The winter-concentrated zigzag sipes in both the inboard and center worked in great harmony with our circumferential grooves to spread out cold, hard snow more evenly under the tread, paving our car in quite aggressive cuts through dense packs with only occasional coughs. The fact that the sturdy compounds held their grounds quite well in cold temperatures also helped a little.

Nevertheless, highway travel or dynamic engagement proved to be beyond the scope of Primacy Tour’s operations. You might manage decent composure at 55 MPH with enough maneuvering skills – but any number beyond that was still too much no matter how experienced you are.

Michelin Primacy Tour AS snow test
Michelin Primacy Tour AS snow test

Deep Snow Traction: 7.4/10

Though the significant traction reduction compared to light snow was obvious, the great news is that Primacy Tour A/S was still controllable given tamed, cautious steering that did not spiral over 40 MPH

Even as the denser packs above 7 inches around tight corners caused frequent stutters at the flanks, they rarely posed real danger; you only need to choose a wider approach angle and keep the steering wheel consistent till the exits.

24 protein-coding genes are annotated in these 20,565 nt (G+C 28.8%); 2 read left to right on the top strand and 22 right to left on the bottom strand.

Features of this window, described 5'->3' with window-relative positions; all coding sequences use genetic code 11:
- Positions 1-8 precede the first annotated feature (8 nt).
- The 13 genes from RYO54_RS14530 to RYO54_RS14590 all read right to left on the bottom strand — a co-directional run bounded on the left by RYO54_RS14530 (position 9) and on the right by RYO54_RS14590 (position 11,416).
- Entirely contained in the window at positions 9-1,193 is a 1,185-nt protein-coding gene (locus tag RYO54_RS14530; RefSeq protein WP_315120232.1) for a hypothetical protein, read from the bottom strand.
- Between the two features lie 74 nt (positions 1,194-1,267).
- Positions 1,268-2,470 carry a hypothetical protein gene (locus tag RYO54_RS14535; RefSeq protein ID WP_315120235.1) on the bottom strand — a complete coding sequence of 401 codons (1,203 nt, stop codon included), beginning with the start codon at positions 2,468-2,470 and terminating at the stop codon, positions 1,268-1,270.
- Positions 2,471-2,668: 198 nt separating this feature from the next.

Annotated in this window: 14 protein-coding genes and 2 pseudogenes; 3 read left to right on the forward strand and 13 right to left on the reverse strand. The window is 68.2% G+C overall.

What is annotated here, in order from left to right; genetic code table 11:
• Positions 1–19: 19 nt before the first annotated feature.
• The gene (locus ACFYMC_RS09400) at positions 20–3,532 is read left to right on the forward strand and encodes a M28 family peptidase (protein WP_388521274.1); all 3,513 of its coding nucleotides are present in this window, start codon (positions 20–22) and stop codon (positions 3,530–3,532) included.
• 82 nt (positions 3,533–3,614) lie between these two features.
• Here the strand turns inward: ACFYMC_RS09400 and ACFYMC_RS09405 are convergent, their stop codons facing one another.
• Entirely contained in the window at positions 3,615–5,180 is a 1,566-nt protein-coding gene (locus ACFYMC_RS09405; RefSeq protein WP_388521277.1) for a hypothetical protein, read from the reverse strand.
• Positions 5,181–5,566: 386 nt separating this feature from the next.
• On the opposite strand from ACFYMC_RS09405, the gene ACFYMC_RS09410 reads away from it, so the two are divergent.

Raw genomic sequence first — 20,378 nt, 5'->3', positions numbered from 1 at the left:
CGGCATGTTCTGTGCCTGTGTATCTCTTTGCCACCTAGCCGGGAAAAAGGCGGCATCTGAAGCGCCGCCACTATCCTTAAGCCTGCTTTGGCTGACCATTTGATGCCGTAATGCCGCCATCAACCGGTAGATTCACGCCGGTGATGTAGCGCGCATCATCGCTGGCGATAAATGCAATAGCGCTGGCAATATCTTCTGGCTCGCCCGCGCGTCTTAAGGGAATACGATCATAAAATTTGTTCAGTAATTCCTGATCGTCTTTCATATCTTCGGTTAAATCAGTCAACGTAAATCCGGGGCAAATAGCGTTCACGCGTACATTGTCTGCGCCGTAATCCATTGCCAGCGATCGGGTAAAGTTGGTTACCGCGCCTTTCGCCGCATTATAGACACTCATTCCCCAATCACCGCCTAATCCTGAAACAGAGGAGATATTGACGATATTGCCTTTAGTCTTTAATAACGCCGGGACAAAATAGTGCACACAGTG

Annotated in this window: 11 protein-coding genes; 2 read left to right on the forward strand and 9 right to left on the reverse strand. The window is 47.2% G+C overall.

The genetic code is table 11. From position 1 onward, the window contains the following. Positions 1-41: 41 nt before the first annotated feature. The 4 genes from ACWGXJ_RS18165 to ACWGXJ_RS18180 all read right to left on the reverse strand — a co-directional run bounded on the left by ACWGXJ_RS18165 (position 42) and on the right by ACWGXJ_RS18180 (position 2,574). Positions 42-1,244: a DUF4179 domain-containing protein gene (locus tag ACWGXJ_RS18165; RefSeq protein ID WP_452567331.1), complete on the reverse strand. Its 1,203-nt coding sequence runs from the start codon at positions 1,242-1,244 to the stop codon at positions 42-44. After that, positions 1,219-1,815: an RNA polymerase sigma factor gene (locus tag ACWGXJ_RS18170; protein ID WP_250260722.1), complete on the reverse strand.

Ice Traction: 7.1/10

The sipes and grooves worked much better on snow than ice, hence the unsurprising panic reactions on moderate ice buildups. Any slightest signal of abrupt or spirited veering could send the car straight into an accident if you lack the required physique to back traction loss with strong grinding.

On a brighter note, the tire still managed to work its way into the upper half of our list thanks to relative confidence during low-key driving (20 to 25 MPH). And, guaranteed no complex esses or chicanes along the way, bringing 2 or 3 more passengers is actually quite a non-issue.

4. Comfort: 8.8/10

Ride Quality: 9/10

Primacy Tour was a star across well-paved and less-paved paths alike, buffering each thud on road cracks and imperfections to reduce the impact of each of our strikes into faint, distant jostles that eventually ceased into the background the longer we rode. The only exception is during heavy rains or strong snowy reasons – though that should be unsurprising. 

Noise Level: 8.7/10